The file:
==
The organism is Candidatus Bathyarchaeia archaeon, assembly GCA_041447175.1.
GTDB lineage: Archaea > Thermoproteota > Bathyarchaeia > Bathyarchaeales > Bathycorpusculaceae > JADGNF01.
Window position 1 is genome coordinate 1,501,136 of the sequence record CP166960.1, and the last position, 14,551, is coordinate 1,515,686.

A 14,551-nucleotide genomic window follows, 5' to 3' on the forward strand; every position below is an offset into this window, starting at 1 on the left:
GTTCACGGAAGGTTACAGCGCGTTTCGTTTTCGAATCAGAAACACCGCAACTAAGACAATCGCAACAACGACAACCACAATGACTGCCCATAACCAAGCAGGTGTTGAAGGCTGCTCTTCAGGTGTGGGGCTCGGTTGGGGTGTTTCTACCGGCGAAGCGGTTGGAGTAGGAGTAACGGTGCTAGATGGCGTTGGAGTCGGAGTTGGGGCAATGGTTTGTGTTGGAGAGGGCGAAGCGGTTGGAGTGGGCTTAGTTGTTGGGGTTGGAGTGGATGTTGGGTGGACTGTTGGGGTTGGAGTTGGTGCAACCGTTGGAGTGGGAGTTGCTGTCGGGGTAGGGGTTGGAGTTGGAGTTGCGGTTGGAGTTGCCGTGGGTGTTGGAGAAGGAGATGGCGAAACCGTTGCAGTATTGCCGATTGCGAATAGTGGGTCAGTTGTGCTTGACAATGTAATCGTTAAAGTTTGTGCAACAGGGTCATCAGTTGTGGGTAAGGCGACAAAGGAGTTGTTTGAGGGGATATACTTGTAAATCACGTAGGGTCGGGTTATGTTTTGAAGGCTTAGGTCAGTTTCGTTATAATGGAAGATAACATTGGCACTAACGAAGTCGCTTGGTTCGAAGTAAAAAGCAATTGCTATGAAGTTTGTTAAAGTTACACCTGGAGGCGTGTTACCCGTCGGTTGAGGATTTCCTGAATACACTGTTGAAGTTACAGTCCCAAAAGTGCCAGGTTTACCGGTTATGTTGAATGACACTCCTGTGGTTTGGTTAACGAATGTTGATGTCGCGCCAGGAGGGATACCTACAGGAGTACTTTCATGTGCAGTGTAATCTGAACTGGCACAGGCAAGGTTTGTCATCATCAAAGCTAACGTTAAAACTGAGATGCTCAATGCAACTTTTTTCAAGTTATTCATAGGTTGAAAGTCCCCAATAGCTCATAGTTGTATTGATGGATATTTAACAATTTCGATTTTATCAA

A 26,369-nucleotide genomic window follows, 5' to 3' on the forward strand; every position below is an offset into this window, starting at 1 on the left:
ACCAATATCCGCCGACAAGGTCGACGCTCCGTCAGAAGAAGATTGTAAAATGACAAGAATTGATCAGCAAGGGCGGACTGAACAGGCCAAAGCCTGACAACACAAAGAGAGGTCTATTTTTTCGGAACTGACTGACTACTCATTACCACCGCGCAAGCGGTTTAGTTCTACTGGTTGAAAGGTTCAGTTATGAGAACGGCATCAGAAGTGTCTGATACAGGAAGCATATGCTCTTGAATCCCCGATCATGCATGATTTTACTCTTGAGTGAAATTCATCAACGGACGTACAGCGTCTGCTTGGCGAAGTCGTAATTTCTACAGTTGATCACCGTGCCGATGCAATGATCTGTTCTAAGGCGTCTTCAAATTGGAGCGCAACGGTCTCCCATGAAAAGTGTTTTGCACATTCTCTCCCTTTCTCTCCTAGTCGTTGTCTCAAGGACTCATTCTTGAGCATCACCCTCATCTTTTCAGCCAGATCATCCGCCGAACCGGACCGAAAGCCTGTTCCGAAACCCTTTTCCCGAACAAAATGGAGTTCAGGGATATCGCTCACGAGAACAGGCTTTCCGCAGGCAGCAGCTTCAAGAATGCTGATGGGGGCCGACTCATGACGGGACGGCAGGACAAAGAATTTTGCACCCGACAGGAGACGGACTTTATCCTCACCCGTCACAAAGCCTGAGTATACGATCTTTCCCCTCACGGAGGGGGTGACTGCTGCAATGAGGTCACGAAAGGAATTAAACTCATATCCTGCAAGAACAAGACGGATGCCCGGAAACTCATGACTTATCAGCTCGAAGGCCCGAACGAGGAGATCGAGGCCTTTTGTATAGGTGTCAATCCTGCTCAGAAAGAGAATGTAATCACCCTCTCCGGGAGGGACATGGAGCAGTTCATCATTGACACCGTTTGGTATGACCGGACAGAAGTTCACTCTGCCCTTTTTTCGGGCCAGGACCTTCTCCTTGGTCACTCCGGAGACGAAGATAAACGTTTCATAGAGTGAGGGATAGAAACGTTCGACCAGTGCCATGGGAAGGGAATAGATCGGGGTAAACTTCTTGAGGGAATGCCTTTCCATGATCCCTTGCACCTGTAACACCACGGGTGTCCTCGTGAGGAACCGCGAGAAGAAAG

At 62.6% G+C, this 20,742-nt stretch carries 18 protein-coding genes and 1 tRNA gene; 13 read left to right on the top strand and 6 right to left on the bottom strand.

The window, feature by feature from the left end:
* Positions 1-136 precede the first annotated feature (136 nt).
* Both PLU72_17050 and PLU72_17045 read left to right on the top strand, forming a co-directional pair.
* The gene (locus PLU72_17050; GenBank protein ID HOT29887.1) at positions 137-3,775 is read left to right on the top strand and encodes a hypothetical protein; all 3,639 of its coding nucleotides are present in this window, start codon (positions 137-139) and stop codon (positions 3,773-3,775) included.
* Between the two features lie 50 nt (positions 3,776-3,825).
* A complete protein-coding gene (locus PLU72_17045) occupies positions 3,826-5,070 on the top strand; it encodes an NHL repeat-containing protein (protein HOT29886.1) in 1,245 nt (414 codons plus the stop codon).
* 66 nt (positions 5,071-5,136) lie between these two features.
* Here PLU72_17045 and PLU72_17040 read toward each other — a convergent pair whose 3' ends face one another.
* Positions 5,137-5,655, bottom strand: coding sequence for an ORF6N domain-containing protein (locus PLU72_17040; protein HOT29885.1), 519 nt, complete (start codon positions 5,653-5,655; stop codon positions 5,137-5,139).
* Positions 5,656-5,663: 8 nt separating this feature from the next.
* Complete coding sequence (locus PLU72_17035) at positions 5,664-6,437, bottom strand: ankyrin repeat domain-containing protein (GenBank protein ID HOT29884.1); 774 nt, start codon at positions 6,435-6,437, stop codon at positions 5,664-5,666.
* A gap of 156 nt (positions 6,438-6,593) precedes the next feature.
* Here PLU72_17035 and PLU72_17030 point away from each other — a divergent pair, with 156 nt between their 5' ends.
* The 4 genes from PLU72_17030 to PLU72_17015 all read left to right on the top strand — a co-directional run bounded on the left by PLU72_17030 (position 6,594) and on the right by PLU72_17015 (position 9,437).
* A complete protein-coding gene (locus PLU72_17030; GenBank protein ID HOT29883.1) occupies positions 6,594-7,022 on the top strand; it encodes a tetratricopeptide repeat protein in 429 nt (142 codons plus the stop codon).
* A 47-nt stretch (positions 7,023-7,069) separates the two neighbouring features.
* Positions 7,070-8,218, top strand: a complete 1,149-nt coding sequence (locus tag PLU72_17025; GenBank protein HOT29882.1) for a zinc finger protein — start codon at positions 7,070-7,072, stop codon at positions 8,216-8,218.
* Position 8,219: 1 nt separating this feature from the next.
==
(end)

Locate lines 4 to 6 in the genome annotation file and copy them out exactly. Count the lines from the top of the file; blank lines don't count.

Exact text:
A 14,551-nucleotide genomic window follows, 5' to 3' on the forward strand; every position below is an offset into this window, starting at 1 on the left:
GTTCACGGAAGGTTACAGCGCGTTTCGTTTTCGAATCAGAAACACCGCAACTAAGACAATCGCAACAACGACAACCACAATGACTGCCCATAACCAAGCAGGTGTTGAAGGCTGCTCTTCAGGTGTGGGGCTCGGTTGGGGTGTTTCTACCGGCGAAGCGGTTGGAGTAGGAGTAACGGTGCTAGATGGCGTTGGAGTCGGAGTTGGGGCAATGGTTTGTGTTGGAGAGGGCGAAGCGGTTGGAGTGGGCTTAGTTGTTGGGGTTGGAGTGGATGTTGGGTGGACTGTTGGGGTTGGAGTTGGTGCAACCGTTGGAGTGGGAGTTGCTGTCGGGGTAGGGGTTGGAGTTGGAGTTGCGGTTGGAGTTGCCGTGGGTGTTGGAGAAGGAGATGGCGAAACCGTTGCAGTATTGCCGATTGCGAATAGTGGGTCAGTTGTGCTTGACAATGTAATCGTTAAAGTTTGTGCAACAGGGTCATCAGTTGTGGGTAAGGCGACAAAGGAGTTGTTTGAGGGGATATACTTGTAAATCACGTAGGGTCGGGTTATGTTTTGAAGGCTTAGGTCAGTTTCGTTATAATGGAAGATAACATTGGCACTAACGAAGTCGCTTGGTTCGAAGTAAAAAGCAATTGCTATGAAGTTTGTTAAAGTTACACCTGGAGGCGTGTTACCCGTCGGTTGAGGATTTCCTGAATACACTGTTGAAGTTACAGTCCCAAAAGTGCCAGGTTTACCGGTTATGTTGAATGACACTCCTGTGGTTTGGTTAACGAATGTTGATGTCGCGCCAGGAGGGATACCTACAGGAGTACTTTCATGTGCAGTGTAATCTGAACTGGCACAGGCAAGGTTTGTCATCATCAAAGCTAACGTTAAAACTGAGATGCTCAATGCAACTTTTTTCAAGTTATTCATAGGTTGAAAGTCCCCAATAGCTCATAGTTGTATTGATGGATATTTAACAATTTCGATTTTATCAA

A 26,369-nucleotide genomic window follows, 5' to 3' on the forward strand; every position below is an offset into this window, starting at 1 on the left: